Rural Internet Access and Diversity in STEM

As you can see, white men have typically dominated physics research. Dr. Chien-shiung Wu (1912-1997), professor of physics at Columbia University, with “Dr. Brode”

It is no secret that many STEM fields, especially physics and engineering, suffer from a lack of equal representation by race, ethnicity, and gender. Approximately 75% of all physics degrees go to white scientists, and 80% of those degrees to go men. While much of the work in inclusivity in STEM has focused (for good reason) on women and racial/ethnic minorities, there is also an underrepresentation of scientists from rural geographic locations. A common problem contributing to the lack of diversity in science is the lack of diverse role models and representations of scientists in the media. Other factors involve the complex intersection of socioeconomic status and access to resources like textbooks, science equipment, and high-speed internet. Because the internet is both an avenue for information transfer and a platform for seeing diverse role models, the importance of internet access cannot be overemphasized in its impact on fostering inclusivity in STEM. Resting at the crux of the diversity in STEM problem and lack of internet access is rural America. In an effort to make science accessible to geographically diverse populations and thereby attract as many talented students as possible, scientists should advocate for wide-spread, affordable, high-speed internet access for all.

Diversity produces better science

While the diversity buzzword has generated a lot of press recently, many in the science community and beyond still roll their eyes at diversity efforts and question the utility of programs aimed at increasing diversity in STEM merely for diversity’s sake. But, it turns out that including diverse perspectives actually makes you do better science: diversity improves problem solving, makes your papers more likely to be cited, makes you prepare stronger arguments, and prevents groupthink. With so much evidence that diversity is good for science, it is unequivocally in our best interest to foster inclusive environments and make science accessible to as wide a range of people as possible. But, to make science accessible, we must first make internet accessible.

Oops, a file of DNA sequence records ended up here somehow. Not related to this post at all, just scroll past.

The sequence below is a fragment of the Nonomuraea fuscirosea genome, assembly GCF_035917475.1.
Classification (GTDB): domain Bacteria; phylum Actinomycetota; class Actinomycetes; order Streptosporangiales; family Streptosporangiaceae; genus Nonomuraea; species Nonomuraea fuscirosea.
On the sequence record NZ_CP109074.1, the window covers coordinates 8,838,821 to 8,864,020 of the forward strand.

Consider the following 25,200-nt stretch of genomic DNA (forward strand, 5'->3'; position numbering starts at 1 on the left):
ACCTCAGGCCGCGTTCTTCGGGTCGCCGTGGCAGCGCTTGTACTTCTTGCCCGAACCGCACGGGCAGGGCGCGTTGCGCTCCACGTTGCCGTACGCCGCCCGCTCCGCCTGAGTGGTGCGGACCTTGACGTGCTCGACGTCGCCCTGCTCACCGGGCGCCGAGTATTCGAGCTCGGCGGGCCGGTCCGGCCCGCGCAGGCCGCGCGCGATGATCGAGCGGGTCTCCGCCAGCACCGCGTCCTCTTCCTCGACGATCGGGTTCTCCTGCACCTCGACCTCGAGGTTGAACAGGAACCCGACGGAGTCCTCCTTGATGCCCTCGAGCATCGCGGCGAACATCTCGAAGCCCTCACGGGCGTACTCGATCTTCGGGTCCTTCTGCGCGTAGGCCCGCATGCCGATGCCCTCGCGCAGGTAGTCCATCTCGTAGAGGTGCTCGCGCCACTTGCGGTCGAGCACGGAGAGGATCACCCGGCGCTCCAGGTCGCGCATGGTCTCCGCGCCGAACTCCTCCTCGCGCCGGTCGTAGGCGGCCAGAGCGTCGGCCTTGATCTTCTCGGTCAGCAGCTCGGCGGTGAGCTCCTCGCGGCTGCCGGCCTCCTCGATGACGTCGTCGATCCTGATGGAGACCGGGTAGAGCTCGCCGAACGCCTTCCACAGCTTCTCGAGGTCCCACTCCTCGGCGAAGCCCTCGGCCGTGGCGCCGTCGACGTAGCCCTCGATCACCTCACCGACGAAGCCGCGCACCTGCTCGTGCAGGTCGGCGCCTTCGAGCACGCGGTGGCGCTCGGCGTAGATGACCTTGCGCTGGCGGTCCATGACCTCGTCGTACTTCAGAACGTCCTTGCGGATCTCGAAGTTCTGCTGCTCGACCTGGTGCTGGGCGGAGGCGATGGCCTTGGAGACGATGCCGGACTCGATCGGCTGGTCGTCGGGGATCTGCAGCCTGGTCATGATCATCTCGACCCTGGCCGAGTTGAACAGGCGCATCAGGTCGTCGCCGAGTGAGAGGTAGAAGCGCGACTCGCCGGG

Internet’s Critical Role

Over the past decade, the internet has quickly morphed into an absolute necessity for modern living. Bills are posted and paid online. Retail is moving online. Even brick-and-mortar stores now use internet services to process credit card payments or digitally cash checks. And of course, the internet has become the main avenue for information transfer. Schools post assignments online and online information repositories have replaced physical textbooks in many schools. Science news is largely disseminated via Facebook, Twitter, online radio streaming, online journals, podcasts, and Youtube. Google is an invaluable tool for the student of science at any education level. Scientific journals necessary for professional science are increasingly moving from print to online formats.

Social media connects scientists around the world.

In addition to being essential for learning science, the internet is also a crucial tool for finding diverse representations of scientists. Diverse representation of scientists is vital because when it comes to role models, seeing is believing. Growing up without internet access and only local tv programming, the only scientists I could name were Albert Einstein and Bill Nye the Science Guy. With the advent of social media, users now have access to online communities like the National Society of Hispanic Physicists and the #BlackinSTEM community. For students without ready access to online media, their access to scientific role models and science resources will be severely restricted. This may be a contributing factor to the underrepresentation in STEM of students from rural areas where high-speed internet is unavailable.


High-speed internet unavailable in many rural areas

In 2016, the Federal Communications Commission (FCC) defined broadband internet as 25 Mbps download speed and 3 Mbps upload speed. According to that same report, roughly 10% of Americans lack access to those speeds. Of the 10% lacking access, 70% live in rural areas. Put in the context of the total population of rural Americans, this means that about one-fourth of all rural Americans lack access to high-speed internet. Further, this report merely addresses the availability of high-speed internet without taking into account the prohibitive costs for many consumers. The true accessibility of high-speed internet depends not only on having the infrastructure in place, but also on imposing regulatory pricing so that high-speed internet is affordable everywhere.

Map of the U.S. showing broadband internet access by county

The reason high-speed internet is unavailable in so much of rural America is simply because it is not cost-effective for the internet service providers to install the infrastructure in areas with low population densities. Even in well-established cities, you don’t have to go very far to find that internet availability has suddenly disappeared. At my apartment in Carrboro, I can access up to 400 Mbps internet services. (Again, whether or not anyone could ever afford to pay for 400 Mbps is another story.) Just 12 miles away, outside the city limits of Hillsborough, my father has access to only 3 Mbps speeds no matter how much he is willing to pay. With speeds this slow, video streaming is impossible and even surfing the web quickly becomes frustrating or impossible. Certainly areas which lack high-speed internet access have a significant handicap in the dissemination of science information, resources, and models.